PR Lessons Learned from Lululemon’s Chip Wilson
Chip Wilson, founder of yoga retailer Lululemon, announced that he would be stepping down as chairman of the board early last week. The decision followed a string of controversial comments Wilson made to the media, including a Bloomberg Television interview in which he responded to recent issues with the fabric used in their yoga pants: “Frankly, some women’s bodies just don’t actually work for [the pants]…It’s about the rubbing through the thighs and how much pressure is there.” His response resulted in some outraged responses from consumers.
A week after that interview, Wilson posted an apology video on the company’s Facebook page but did not directly address his comments or his customers. Many found the video vague, insincere and even went so far as to dub it the ‘worst apology ever.’ “From a marketing standpoint, Chip Wilson’s apology is kind of a disaster,” Business Insider’s Ashley Lutz says in an interview with ABC News. “It seems like he’s saying I’m sorry I got caught, but I’m not sorry I said it.”
Apparently his investors agreed. Along with the news of Wilson’s demotion, the company also stated that CEO Christine Day would be replaced by former TOMS President Laurent Potdevin.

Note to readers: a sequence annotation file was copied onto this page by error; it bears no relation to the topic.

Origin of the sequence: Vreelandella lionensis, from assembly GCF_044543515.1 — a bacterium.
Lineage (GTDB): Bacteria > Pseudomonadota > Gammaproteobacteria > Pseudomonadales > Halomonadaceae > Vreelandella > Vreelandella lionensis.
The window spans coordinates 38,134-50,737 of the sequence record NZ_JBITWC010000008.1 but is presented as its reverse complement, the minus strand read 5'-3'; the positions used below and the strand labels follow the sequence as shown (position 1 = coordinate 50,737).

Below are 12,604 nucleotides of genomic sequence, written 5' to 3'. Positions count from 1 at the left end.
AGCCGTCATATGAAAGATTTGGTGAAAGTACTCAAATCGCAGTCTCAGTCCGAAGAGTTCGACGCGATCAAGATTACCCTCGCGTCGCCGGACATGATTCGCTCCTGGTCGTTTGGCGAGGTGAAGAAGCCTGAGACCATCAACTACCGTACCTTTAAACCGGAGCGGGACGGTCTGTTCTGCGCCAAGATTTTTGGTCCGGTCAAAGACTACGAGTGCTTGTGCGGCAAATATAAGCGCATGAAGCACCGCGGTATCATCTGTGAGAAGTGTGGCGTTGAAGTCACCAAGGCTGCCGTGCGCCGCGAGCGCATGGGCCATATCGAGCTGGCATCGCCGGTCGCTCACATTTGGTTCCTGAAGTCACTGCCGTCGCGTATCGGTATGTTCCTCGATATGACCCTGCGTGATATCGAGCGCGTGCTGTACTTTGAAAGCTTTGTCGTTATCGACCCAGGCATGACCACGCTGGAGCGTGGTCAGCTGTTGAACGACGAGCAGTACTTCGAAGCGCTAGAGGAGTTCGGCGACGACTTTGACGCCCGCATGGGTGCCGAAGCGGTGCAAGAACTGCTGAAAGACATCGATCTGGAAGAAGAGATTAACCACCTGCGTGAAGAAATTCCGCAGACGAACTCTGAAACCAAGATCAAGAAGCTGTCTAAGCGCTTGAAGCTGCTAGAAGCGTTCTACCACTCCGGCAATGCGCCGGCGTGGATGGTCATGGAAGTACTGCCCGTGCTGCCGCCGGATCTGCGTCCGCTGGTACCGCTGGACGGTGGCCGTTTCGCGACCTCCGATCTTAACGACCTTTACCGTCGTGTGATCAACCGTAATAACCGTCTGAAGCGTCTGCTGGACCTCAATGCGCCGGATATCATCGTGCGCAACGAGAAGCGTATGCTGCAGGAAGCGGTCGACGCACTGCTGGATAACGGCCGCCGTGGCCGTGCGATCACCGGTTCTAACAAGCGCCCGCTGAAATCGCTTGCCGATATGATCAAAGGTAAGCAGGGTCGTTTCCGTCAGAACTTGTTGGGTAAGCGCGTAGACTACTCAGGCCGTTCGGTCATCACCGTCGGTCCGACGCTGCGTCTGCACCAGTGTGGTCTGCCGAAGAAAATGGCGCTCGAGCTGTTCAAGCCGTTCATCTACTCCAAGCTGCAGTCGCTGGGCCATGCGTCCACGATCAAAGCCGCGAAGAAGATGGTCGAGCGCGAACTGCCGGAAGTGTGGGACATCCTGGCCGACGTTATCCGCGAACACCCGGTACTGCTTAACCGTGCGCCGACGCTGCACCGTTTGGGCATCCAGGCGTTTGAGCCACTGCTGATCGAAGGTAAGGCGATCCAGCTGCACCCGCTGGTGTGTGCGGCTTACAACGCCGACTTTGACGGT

Of course, being the face of a high-profile consumer brand is never easy, but there are many PR lessons we can take away from this situation:
1. Practice responses to hard questions: Always assume you will get tough questions. Ask yourself what is the worst thing the reporter could ask, and then work out a reply – in writing. For a helpful cheat sheet, check out Anne Baker’s post on what not to say in an interview.
2. Video is a separate and unique medium: Responding to news through video is its own distinct craft—particularly if it’s an apology. The script, of course, should be carefully constructed. However it is not simply the words that are said, but also the manner and intonation in which they are conveyed. Everything from subtle facial nuances, to the wardrobe and background choices matter.
3. Review all content before posting on company social channels: This one seems obvious, but the review process can be overlooked in a moment of panic and pressure to respond to public scrutiny. On paper, the video may have seemed perfect, but the final tape should have been questioned from every angle. Is this believable? Does it share our company message? Are we connecting with our audience? Never share a piece of content that does not perfectly align with the company’s voice, intentions and image.
4. Have a crisis communications plan: When the integrity or reputation of your company is threatened, you want to be prepared with a communications plan and clear procedures on the process. Pinpoint positioning, draft prepared statements and designate media procedures to soften the fallout.
For a different (and more humorous) view of the Chip Wilson scandal, check out Stephen Colbert’s report.